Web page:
TFPN: Before the day of the “shock & awe,” did you have to go back and shoot re-enactments of things that took place before then?
Glenn: We did some b-role here and there. Pretty much everything was “live.” We didn’t have to do any re-enactments. We were lucky about that. I think it’s a film to me that in a way grows organically. Every time we got together to shoot something, something new would come up. We had no idea where it was going. I didn’t know when I started it, would this make a good film? If I don’t get anyone there, then I’m definitely not having a movie. Sometimes you just have to go with the flow. Sometimes you just have to start rolling and see what happens. It’s not like you’re spending hundreds of thousands of dollars to do it. You can just do it and go back and see if it’s working.
Glenn: It’s still in development. We have a fair amount shot. We showed a work-in-progress at a Producers Guild event during the 2009 Sundance Film Festival.
TFPN: What is your background and education?
Glenn: I went to NYU where I graduated in theater. I was in the film department for a year. I was an actor and a comedian for a long time. I worked for Disney and did several commercials. From 2000-2003, I was the road host for Wheel of Fortune. I was basically Pat Sajak on the road. We had several rotating Vanna Whites. We did live contestant searches with Wheel fans, playing a modified version of the game and giving away prizes.
TFPN: Have you met Pat Sajak and Vanna White?
Glenn: I have met Vanna. We did a show together in Myrtle Beach (her hometown). She was doing a parade there. Vanna had never seen our show. I didn’t even know if she knew what we were doing. Before the show, I was warming up the audience. All of a sudden out of the corner of my eye, I see my boss coming toward the stage with security guards around her telling me to introduce Vanna. I say, “Ladies and gentleman, North Myrtle Beach’s own, Vanna White.” The security guards departed and out steps Vanna. People went crazy. Four standing ovations later, she finally notices that I’m there and asks, “Who are you?” I really like my time at Wheel, but it taught me one major thing, which is that I didn’t want to be a performer anymore.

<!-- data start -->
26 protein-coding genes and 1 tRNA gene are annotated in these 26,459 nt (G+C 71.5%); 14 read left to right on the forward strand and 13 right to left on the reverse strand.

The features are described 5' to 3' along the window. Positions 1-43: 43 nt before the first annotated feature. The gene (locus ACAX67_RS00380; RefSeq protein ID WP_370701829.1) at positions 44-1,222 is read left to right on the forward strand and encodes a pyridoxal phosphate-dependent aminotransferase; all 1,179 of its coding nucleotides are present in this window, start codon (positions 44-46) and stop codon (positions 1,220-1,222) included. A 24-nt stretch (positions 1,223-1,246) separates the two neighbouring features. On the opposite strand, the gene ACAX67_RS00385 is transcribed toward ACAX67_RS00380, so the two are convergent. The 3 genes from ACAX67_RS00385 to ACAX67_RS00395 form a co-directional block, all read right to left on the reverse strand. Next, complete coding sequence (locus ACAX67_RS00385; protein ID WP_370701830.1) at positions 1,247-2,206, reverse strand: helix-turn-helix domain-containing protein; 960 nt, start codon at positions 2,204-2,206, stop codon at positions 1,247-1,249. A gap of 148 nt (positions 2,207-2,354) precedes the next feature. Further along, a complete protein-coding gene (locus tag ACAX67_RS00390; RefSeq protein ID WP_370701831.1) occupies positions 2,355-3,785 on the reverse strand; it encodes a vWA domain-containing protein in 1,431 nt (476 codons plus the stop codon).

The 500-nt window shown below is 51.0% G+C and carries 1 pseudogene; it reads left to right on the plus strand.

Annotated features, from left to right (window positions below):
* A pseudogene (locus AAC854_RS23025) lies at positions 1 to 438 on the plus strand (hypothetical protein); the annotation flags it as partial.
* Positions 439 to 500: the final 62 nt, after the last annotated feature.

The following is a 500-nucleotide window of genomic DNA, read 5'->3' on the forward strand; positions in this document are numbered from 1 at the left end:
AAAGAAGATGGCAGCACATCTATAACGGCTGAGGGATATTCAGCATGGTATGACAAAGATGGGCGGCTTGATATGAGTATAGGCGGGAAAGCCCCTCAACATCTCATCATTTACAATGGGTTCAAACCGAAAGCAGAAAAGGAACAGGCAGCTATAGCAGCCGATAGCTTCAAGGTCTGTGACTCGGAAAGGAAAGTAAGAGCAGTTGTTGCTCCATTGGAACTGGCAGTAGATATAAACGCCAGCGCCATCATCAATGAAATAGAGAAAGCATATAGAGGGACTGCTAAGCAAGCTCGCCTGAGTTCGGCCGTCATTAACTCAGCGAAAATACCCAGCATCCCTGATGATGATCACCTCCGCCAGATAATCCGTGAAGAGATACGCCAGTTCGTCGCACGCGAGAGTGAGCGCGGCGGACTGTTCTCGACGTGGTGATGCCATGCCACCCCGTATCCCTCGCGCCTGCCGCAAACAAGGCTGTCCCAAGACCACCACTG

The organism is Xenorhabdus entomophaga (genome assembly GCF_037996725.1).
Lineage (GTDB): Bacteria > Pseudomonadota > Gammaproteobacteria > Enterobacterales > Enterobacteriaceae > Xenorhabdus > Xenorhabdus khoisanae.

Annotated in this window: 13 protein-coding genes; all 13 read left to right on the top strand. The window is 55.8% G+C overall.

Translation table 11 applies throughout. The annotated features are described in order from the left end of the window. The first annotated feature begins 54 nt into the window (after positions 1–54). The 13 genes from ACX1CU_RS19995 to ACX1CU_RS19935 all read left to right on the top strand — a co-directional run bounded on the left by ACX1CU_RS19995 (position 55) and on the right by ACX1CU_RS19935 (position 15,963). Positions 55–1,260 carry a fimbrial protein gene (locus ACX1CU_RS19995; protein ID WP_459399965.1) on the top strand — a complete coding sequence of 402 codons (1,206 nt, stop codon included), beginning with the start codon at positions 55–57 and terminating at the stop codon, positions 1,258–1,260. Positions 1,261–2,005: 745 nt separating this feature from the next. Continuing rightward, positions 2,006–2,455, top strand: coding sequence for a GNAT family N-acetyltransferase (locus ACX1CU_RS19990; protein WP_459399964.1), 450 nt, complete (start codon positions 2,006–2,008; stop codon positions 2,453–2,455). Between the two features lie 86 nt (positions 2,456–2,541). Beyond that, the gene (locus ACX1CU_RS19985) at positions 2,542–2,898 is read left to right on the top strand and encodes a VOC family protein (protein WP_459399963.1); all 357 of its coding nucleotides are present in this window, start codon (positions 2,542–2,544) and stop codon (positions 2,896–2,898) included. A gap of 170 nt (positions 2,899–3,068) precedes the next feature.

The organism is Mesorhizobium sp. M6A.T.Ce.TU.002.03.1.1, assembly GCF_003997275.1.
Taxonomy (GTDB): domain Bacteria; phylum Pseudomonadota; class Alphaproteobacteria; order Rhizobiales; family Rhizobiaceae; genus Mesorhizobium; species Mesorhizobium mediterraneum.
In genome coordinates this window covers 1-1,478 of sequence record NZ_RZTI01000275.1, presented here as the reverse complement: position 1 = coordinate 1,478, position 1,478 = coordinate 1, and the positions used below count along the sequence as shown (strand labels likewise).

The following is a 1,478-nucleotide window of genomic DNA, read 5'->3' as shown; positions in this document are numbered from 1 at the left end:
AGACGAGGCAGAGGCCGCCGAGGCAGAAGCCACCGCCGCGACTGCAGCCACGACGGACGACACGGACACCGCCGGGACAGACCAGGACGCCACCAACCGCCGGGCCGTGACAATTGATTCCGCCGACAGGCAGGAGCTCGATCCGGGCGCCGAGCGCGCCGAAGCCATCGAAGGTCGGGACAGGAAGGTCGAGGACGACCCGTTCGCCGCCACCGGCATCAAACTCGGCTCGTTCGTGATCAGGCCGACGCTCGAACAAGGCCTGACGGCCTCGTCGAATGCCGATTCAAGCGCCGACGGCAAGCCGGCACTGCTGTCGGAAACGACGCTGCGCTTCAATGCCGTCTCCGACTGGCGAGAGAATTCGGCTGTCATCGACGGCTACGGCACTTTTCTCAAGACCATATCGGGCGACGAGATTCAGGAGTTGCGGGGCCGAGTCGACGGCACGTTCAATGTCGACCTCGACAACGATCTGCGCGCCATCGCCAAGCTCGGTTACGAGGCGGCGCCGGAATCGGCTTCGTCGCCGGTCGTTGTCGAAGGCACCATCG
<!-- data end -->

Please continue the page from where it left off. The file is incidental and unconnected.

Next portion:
TFPN: So Vanna did that you?
Glenn: Oh, no. Don’t blame Vanna. It’s my own doing. It was just being in that environment. I was done with that part of my life. I did an independent pilot. I started directing commercials. I did a series for Current TV called Hooking Up: Real Stories of Love, Sex & Relationships. Here I am now, trying to do long-form projects.
The Battle of the Bozos is playing at the Seattle Film Festival on Friday, May 21 at 4pm at the Egyptian Theater as part of the “Straight from NPR” series.
Film website: http://battleofthebozos.com